After 11–12 years of imprisonment, it is said that Lord Rama decided that his devotee’s suffering had reached its pre-ordained ending (because of a certain transgression his soul had committed in a previous birth). Lord Rama and Lakshmana, disguised as two young warriors, entered the bed-chambers of the Sultan Tana Shah in the middle of the night. They presented themselves as Ramoji and Lakshmoji and gave the king six lakh gold coins imprinted with Rama’s own seal in return for the spent six lakh silver coins. The golden coins paid by Rama are known as Ram Tanka coins .They can be seen even today. These coins have the Pattabhishekam scene on one side and the picture of another Rama Bhaktha, Hanuman, on the other side. The Sultan was bewildered at the presence of these charming but strange youngsters in his inner quarters at late night irrespective of tight security. They demanded and obtained on the spot, a written receipt for the money. The receipt was shown to the jailer who released Gopanna the same night.
The next day, both Gopanna and the Sultan realized what had happened. Gopanna did not care much for his release but was inconsolable at his not having seen his Lord even with all his devotion while the Sultan was visited by the Lord. The Lord then appeared to Gopanna in a dream and explained him the real reasons for his actions and promised him salvation at the end of his natural life. The king was convinced that what had happened was a miracle of Lord Sri Rama. He returned the entire money to the Bhadracalam temple. Since then, it has been the royal custom of the Hyderabad State to send gifts to the temple on the occasion of Sree Rama Navami celebrations every year. The King also gave him land around Bhadraachalam to continue his dedicated service to Bhadraachala Rama.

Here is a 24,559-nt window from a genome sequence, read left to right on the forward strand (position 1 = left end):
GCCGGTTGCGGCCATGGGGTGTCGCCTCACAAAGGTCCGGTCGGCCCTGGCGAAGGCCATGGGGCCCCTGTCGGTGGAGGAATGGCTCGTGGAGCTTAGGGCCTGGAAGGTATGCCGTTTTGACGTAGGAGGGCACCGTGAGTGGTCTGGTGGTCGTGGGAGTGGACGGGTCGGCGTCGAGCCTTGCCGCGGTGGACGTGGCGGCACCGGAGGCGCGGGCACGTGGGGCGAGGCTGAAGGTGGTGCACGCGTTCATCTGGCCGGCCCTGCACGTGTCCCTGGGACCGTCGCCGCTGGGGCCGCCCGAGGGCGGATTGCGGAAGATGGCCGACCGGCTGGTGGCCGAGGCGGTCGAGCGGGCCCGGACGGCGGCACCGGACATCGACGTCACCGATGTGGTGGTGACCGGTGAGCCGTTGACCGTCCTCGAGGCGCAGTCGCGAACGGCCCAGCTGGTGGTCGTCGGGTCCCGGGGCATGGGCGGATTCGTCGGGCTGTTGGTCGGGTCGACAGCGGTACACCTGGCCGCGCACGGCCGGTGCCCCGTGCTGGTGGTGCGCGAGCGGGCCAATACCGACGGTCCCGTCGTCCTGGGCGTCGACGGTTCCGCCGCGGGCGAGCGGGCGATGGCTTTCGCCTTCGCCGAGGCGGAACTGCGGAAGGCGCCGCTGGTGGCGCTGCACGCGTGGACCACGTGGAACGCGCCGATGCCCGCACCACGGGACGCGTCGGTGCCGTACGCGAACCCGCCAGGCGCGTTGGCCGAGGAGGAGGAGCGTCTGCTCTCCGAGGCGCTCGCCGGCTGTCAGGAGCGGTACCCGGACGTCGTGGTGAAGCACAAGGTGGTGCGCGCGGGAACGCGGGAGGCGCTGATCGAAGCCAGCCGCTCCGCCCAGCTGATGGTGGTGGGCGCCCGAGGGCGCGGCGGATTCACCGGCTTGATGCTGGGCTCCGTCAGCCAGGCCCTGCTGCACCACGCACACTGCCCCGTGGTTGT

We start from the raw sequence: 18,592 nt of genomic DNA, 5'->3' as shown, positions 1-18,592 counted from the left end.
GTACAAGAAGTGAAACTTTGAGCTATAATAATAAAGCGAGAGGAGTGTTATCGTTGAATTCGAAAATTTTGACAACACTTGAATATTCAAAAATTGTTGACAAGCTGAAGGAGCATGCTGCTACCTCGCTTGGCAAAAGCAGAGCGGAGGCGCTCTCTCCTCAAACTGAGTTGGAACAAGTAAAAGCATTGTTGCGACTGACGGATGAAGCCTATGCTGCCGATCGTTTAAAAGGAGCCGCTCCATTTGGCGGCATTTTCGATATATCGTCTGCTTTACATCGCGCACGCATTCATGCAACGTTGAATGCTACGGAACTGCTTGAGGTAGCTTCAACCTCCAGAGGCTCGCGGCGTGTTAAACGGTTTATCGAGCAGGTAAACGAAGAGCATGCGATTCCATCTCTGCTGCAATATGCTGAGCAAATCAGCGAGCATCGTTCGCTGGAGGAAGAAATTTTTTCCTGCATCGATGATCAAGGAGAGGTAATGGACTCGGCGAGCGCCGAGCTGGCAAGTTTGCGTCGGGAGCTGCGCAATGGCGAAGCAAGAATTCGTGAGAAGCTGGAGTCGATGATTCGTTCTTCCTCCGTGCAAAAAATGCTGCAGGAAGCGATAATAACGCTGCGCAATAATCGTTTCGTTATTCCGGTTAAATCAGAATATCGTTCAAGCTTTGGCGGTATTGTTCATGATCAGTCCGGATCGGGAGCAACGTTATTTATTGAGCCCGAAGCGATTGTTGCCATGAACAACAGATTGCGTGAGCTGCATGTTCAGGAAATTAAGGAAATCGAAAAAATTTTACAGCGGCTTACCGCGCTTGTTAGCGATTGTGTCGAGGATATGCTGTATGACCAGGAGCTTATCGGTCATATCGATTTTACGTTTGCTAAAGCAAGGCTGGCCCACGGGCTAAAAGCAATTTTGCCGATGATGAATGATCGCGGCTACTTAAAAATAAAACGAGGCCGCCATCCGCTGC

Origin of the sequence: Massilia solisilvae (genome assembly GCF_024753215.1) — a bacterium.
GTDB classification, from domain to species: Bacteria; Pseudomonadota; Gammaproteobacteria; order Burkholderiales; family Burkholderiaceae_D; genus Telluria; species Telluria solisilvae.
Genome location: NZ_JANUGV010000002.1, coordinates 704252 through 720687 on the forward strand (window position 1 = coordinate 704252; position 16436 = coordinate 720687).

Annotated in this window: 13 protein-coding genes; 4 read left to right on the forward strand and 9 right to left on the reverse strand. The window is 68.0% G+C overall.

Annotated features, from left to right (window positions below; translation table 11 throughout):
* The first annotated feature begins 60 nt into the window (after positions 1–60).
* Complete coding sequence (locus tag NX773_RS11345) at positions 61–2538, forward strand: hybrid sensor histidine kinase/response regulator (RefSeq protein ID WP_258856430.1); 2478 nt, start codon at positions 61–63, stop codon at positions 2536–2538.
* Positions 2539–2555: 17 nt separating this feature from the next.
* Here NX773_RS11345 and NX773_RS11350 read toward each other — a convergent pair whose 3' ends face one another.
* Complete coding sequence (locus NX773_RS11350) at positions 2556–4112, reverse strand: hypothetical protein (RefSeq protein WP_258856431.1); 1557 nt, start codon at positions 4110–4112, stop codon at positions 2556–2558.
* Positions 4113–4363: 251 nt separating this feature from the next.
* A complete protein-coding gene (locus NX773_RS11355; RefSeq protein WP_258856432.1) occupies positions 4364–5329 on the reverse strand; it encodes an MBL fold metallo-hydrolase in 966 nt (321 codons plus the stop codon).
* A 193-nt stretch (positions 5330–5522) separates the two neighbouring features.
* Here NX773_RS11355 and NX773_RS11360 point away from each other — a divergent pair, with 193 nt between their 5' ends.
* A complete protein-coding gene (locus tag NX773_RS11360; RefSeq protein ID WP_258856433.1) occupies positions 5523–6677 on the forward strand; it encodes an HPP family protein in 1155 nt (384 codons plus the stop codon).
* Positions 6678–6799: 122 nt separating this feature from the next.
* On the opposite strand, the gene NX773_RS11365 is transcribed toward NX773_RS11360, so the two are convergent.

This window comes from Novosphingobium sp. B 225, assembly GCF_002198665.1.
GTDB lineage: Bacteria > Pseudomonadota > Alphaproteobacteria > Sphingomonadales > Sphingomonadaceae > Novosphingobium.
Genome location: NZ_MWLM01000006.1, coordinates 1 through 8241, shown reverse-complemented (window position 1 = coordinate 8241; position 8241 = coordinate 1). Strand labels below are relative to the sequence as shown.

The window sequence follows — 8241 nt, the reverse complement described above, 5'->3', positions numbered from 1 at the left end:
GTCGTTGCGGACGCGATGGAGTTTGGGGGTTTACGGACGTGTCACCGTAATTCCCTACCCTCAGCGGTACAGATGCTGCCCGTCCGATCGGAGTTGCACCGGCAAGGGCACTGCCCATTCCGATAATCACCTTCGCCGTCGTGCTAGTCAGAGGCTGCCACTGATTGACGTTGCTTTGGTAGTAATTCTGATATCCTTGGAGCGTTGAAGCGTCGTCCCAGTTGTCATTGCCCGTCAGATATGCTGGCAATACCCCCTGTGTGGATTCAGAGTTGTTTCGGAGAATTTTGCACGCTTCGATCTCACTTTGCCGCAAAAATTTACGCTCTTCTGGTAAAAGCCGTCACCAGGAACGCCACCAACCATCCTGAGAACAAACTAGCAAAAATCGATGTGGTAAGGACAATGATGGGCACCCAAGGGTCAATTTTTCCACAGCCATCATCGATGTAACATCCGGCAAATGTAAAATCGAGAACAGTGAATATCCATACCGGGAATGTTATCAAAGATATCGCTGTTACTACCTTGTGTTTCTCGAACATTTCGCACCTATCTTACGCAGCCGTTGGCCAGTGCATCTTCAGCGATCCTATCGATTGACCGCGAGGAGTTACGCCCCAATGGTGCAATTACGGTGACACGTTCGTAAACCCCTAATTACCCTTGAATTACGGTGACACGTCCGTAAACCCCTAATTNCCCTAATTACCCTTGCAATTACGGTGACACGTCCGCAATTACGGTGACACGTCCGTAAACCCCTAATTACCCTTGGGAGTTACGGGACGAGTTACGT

Ramadasu spent the rest of his life on these lands and composed further moving poems that were to inspire Tyaagaraaja: in ksheera saagara sayana in Devagaandhaari, he says “Dhirudau Ramadasuni Bandhamu dirchinadi Vinnanura Rama!” (O Rama! I have heard how You obtained the release of the bold Ramadasu from his prison life); in brindaavanalOla in tODi, in kaligiyundE gada in keeravaaNi, in Emi dova balkuma in saaranga and in Prahlaada Bhakti Vijayam he says “kaliyugamuna vara bhadra calamuna nelakonna raamacandruni pada bhaktula kella varudanandagi velasina shree raamadaasu vinutintu madin” (I praise Sri Raamadaas, who shines in this world as the supreme devotee of Sri Raamachandra, who shines forth from his seat at Bhadraachalam in this kali Yuga).
Other compositions are positive invocations, favored by traveling minstrels, including the Tondaiman rulers of PudukoTTai in Tamil Nadu, who popularized his songs. Among his other accomplishments is the creation of the whole Ramayana story in the form of a prose-poem, a Choornika. Bhadraachala Raamadaas lived for 68 years.